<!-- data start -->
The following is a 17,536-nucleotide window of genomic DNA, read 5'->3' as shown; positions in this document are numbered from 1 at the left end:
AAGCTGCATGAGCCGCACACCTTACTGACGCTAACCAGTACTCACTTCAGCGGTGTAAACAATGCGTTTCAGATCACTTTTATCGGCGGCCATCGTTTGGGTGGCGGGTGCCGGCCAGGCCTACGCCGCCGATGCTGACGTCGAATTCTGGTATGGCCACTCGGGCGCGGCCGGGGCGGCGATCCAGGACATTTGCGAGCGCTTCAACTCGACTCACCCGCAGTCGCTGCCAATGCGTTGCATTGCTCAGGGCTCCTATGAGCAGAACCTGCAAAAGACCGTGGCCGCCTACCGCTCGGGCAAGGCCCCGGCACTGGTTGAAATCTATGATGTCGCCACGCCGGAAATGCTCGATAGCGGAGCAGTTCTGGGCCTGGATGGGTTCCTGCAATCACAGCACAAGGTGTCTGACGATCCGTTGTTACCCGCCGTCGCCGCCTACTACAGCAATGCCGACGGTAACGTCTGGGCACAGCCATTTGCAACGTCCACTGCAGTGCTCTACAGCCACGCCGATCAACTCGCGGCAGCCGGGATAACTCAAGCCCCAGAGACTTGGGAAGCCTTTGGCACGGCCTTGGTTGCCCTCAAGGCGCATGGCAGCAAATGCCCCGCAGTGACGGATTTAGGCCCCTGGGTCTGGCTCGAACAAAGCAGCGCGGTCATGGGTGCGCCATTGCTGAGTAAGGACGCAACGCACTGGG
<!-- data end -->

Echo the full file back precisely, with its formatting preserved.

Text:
The following is a 17,536-nucleotide window of genomic DNA, read 5'->3' as shown; positions in this document are numbered from 1 at the left end:
AAGCTGCATGAGCCGCACACCTTACTGACGCTAACCAGTACTCACTTCAGCGGTGTAAACAATGCGTTTCAGATCACTTTTATCGGCGGCCATCGTTTGGGTGGCGGGTGCCGGCCAGGCCTACGCCGCCGATGCTGACGTCGAATTCTGGTATGGCCACTCGGGCGCGGCCGGGGCGGCGATCCAGGACATTTGCGAGCGCTTCAACTCGACTCACCCGCAGTCGCTGCCAATGCGTTGCATTGCTCAGGGCTCCTATGAGCAGAACCTGCAAAAGACCGTGGCCGCCTACCGCTCGGGCAAGGCCCCGGCACTGGTTGAAATCTATGATGTCGCCACGCCGGAAATGCTCGATAGCGGAGCAGTTCTGGGCCTGGATGGGTTCCTGCAATCACAGCACAAGGTGTCTGACGATCCGTTGTTACCCGCCGTCGCCGCCTACTACAGCAATGCCGACGGTAACGTCTGGGCACAGCCATTTGCAACGTCCACTGCAGTGCTCTACAGCCACGCCGATCAACTCGCGGCAGCCGGGATAACTCAAGCCCCAGAGACTTGGGAAGCCTTTGGCACGGCCTTGGTTGCCCTCAAGGCGCATGGCAGCAAATGCCCCGCAGTGACGGATTTAGGCCCCTGGGTCTGGCTCGAACAAAGCAGCGCGGTCATGGGTGCGCCATTGCTGAGTAAGGACGCAACGCACTGGG